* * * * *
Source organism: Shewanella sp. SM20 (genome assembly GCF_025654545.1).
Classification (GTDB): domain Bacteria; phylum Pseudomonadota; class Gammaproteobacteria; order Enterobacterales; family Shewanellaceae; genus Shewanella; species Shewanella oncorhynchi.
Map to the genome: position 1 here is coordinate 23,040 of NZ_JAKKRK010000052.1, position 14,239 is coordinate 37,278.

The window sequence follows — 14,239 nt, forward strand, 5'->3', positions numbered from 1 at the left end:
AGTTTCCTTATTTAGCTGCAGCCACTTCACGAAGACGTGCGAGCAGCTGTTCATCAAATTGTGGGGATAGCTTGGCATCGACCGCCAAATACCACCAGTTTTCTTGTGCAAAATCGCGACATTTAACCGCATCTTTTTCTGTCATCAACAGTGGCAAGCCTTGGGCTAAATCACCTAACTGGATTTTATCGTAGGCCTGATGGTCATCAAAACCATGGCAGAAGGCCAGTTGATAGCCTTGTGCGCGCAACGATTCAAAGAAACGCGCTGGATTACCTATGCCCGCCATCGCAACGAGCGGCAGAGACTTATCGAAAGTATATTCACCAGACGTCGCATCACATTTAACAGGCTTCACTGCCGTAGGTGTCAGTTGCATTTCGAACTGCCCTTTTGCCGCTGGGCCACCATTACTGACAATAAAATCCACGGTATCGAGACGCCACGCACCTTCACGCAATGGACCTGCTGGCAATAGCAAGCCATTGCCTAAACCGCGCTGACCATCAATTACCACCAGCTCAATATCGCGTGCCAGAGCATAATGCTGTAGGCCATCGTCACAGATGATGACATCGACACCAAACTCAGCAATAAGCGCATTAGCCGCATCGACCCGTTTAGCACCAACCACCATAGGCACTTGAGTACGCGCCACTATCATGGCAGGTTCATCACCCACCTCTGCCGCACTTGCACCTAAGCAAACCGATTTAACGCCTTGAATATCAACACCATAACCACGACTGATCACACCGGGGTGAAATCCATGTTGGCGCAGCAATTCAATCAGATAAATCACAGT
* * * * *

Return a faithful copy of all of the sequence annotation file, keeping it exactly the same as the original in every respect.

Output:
Source organism: Shewanella sp. SM20 (genome assembly GCF_025654545.1).
Classification (GTDB): domain Bacteria; phylum Pseudomonadota; class Gammaproteobacteria; order Enterobacterales; family Shewanellaceae; genus Shewanella; species Shewanella oncorhynchi.
Map to the genome: position 1 here is coordinate 23,040 of NZ_JAKKRK010000052.1, position 14,239 is coordinate 37,278.

The window sequence follows — 14,239 nt, forward strand, 5'->3', positions numbered from 1 at the left end:
AGTTTCCTTATTTAGCTGCAGCCACTTCACGAAGACGTGCGAGCAGCTGTTCATCAAATTGTGGGGATAGCTTGGCATCGACCGCCAAATACCACCAGTTTTCTTGTGCAAAATCGCGACATTTAACCGCATCTTTTTCTGTCATCAACAGTGGCAAGCCTTGGGCTAAATCACCTAACTGGATTTTATCGTAGGCCTGATGGTCATCAAAACCATGGCAGAAGGCCAGTTGATAGCCTTGTGCGCGCAACGATTCAAAGAAACGCGCTGGATTACCTATGCCCGCCATCGCAACGAGCGGCAGAGACTTATCGAAAGTATATTCACCAGACGTCGCATCACATTTAACAGGCTTCACTGCCGTAGGTGTCAGTTGCATTTCGAACTGCCCTTTTGCCGCTGGGCCACCATTACTGACAATAAAATCCACGGTATCGAGACGCCACGCACCTTCACGCAATGGACCTGCTGGCAATAGCAAGCCATTGCCTAAACCGCGCTGACCATCAATTACCACCAGCTCAATATCGCGTGCCAGAGCATAATGCTGTAGGCCATCGTCACAGATGATGACATCGACACCAAACTCAGCAATAAGCGCATTAGCCGCATCGACCCGTTTAGCACCAACCACCATAGGCACTTGAGTACGCGCCACTATCATGGCAGGTTCATCACCCACCTCTGCCGCACTTGCACCTAAGCAAACCGATTTAACGCCTTGAATATCAACACCATAACCACGACTGATCACACCGGGGTGAAATCCATGTTGGCGCAGCAATTCAATCAGATAAATCACAGT